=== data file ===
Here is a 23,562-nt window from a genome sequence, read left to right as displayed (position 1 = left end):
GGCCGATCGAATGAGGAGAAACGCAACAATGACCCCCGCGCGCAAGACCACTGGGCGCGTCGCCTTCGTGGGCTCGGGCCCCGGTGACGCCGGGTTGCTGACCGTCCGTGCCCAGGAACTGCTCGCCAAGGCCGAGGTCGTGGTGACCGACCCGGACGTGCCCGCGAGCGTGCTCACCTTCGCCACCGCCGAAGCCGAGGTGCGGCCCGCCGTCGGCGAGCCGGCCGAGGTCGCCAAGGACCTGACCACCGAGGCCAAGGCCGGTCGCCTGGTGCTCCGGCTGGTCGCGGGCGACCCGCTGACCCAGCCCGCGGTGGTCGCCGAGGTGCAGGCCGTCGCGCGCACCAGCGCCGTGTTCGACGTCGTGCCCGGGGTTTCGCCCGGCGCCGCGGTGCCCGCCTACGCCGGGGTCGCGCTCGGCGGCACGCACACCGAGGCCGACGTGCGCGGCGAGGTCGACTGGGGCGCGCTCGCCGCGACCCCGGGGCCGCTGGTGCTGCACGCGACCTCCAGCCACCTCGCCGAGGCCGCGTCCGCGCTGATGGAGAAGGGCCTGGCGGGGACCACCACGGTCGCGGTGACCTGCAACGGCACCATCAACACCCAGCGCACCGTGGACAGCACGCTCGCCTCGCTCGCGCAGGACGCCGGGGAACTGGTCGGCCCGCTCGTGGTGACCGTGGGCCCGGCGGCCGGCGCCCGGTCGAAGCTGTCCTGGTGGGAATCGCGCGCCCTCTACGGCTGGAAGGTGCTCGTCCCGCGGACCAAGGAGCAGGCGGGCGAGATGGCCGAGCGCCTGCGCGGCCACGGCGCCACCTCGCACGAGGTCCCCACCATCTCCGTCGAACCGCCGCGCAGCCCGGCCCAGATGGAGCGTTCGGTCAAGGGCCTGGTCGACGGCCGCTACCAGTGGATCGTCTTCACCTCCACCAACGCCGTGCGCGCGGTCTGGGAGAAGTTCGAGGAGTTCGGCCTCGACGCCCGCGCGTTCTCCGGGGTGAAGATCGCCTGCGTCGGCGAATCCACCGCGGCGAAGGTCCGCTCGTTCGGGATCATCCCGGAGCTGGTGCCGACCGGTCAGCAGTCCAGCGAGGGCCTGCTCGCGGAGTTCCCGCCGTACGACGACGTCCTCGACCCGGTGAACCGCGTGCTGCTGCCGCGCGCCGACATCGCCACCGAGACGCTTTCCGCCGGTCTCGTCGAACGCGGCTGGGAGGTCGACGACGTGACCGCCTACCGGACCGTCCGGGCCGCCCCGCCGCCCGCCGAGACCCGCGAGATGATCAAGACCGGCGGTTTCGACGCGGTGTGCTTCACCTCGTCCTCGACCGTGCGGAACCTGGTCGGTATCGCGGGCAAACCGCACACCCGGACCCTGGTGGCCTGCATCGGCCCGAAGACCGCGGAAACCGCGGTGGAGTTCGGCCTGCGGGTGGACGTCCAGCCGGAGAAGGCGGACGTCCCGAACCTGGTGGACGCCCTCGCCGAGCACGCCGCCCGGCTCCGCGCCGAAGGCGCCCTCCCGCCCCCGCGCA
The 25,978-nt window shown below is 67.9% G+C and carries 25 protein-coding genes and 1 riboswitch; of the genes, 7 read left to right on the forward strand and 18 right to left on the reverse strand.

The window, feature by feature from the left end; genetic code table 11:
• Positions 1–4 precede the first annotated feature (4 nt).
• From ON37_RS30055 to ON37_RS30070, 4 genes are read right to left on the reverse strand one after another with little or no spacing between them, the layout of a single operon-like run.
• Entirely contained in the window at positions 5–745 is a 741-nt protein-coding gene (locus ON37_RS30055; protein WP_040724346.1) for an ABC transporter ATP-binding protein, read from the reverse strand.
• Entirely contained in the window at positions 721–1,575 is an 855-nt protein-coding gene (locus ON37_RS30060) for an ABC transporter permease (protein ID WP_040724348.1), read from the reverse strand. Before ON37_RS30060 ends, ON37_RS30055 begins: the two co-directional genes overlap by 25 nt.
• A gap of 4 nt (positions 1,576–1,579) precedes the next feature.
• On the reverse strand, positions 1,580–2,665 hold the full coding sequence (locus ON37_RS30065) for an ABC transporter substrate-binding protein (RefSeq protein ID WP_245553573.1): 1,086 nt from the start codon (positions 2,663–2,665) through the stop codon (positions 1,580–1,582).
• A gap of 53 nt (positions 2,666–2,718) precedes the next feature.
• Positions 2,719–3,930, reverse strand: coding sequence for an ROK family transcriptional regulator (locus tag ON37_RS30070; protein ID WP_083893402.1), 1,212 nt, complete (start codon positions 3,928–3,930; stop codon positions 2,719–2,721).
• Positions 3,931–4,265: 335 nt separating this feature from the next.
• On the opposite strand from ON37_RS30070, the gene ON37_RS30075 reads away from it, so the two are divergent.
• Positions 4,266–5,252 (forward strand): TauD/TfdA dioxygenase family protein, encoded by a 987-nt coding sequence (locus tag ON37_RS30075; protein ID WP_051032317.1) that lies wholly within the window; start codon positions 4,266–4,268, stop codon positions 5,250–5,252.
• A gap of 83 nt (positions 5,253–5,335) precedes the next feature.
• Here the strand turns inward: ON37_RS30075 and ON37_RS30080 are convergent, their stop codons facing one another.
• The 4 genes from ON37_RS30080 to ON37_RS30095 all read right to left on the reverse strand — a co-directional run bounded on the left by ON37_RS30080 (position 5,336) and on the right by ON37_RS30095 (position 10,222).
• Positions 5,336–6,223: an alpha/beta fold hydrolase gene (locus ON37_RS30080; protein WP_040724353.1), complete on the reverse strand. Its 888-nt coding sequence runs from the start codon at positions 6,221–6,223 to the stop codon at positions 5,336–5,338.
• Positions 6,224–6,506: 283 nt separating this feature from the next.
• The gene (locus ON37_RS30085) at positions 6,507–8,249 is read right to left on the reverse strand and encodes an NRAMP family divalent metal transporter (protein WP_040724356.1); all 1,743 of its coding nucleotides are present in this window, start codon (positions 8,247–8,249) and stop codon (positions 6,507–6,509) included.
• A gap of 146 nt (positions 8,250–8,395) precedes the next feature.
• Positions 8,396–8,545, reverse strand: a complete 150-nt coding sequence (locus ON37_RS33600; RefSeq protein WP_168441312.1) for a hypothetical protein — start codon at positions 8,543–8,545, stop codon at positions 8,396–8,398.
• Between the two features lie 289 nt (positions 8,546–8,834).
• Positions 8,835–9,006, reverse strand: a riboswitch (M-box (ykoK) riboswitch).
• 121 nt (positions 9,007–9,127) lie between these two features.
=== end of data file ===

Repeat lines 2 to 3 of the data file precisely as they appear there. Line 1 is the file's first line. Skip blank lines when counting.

GGCCGATCGAATGAGGAGAAACGCAACAATGACCCCCGCGCGCAAGACCACTGGGCGCGTCGCCTTCGTGGGCTCGGGCCCCGGTGACGCCGGGTTGCTGACCGTCCGTGCCCAGGAACTGCTCGCCAAGGCCGAGGTCGTGGTGACCGACCCGGACGTGCCCGCGAGCGTGCTCACCTTCGCCACCGCCGAAGCCGAGGTGCGGCCCGCCGTCGGCGAGCCGGCCGAGGTCGCCAAGGACCTGACCACCGAGGCCAAGGCCGGTCGCCTGGTGCTCCGGCTGGTCGCGGGCGACCCGCTGACCCAGCCCGCGGTGGTCGCCGAGGTGCAGGCCGTCGCGCGCACCAGCGCCGTGTTCGACGTCGTGCCCGGGGTTTCGCCCGGCGCCGCGGTGCCCGCCTACGCCGGGGTCGCGCTCGGCGGCACGCACACCGAGGCCGACGTGCGCGGCGAGGTCGACTGGGGCGCGCTCGCCGCGACCCCGGGGCCGCTGGTGCTGCACGCGACCTCCAGCCACCTCGCCGAGGCCGCGTCCGCGCTGATGGAGAAGGGCCTGGCGGGGACCACCACGGTCGCGGTGACCTGCAACGGCACCATCAACACCCAGCGCACCGTGGACAGCACGCTCGCCTCGCTCGCGCAGGACGCCGGGGAACTGGTCGGCCCGCTCGTGGTGACCGTGGGCCCGGCGGCCGGCGCCCGGTCGAAGCTGTCCTGGTGGGAATCGCGCGCCCTCTACGGCTGGAAGGTGCTCGTCCCGCGGACCAAGGAGCAGGCGGGCGAGATGGCCGAGCGCCTGCGCGGCCACGGCGCCACCTCGCACGAGGTCCCCACCATCTCCGTCGAACCGCCGCGCAGCCCGGCCCAGATGGAGCGTTCGGTCAAGGGCCTGGTCGACGGCCGCTACCAGTGGATCGTCTTCACCTCCACCAACGCCGTGCGCGCGGTCTGGGAGAAGTTCGAGGAGTTCGGCCTCGACGCCCGCGCGTTCTCCGGGGTGAAGATCGCCTGCGTCGGCGAATCCACCGCGGCGAAGGTCCGCTCGTTCGGGATCATCCCGGAGCTGGTGCCGACCGGTCAGCAGTCCAGCGAGGGCCTGCTCGCGGAGTTCCCGCCGTACGACGACGTCCTCGACCCGGTGAACCGCGTGCTGCTGCCGCGCGCCGACATCGCCACCGAGACGCTTTCCGCCGGTCTCGTCGAACGCGGCTGGGAGGTCGACGACGTGACCGCCTACCGGACCGTCCGGGCCGCCCCGCCGCCCGCCGAGACCCGCGAGATGATCAAGACCGGCGGTTTCGACGCGGTGTGCTTCACCTCGTCCTCGACCGTGCGGAACCTGGTCGGTATCGCGGGCAAACCGCACACCCGGACCCTGGTGGCCTGCATCGGCCCGAAGACCGCGGAAACCGCGGTGGAGTTCGGCCTGCGGGTGGACGTCCAGCCGGAGAAGGCGGACGTCCCGAACCTGGTGGACGCCCTCGCCGAGCACGCCGCCCGGCTCCGCGCCGAAGGCGCCCTCCCGCCCCCGCGCA
The 25,978-nt window shown below is 67.9% G+C and carries 25 protein-coding genes and 1 riboswitch; of the genes, 7 read left to right on the forward strand and 18 right to left on the reverse strand.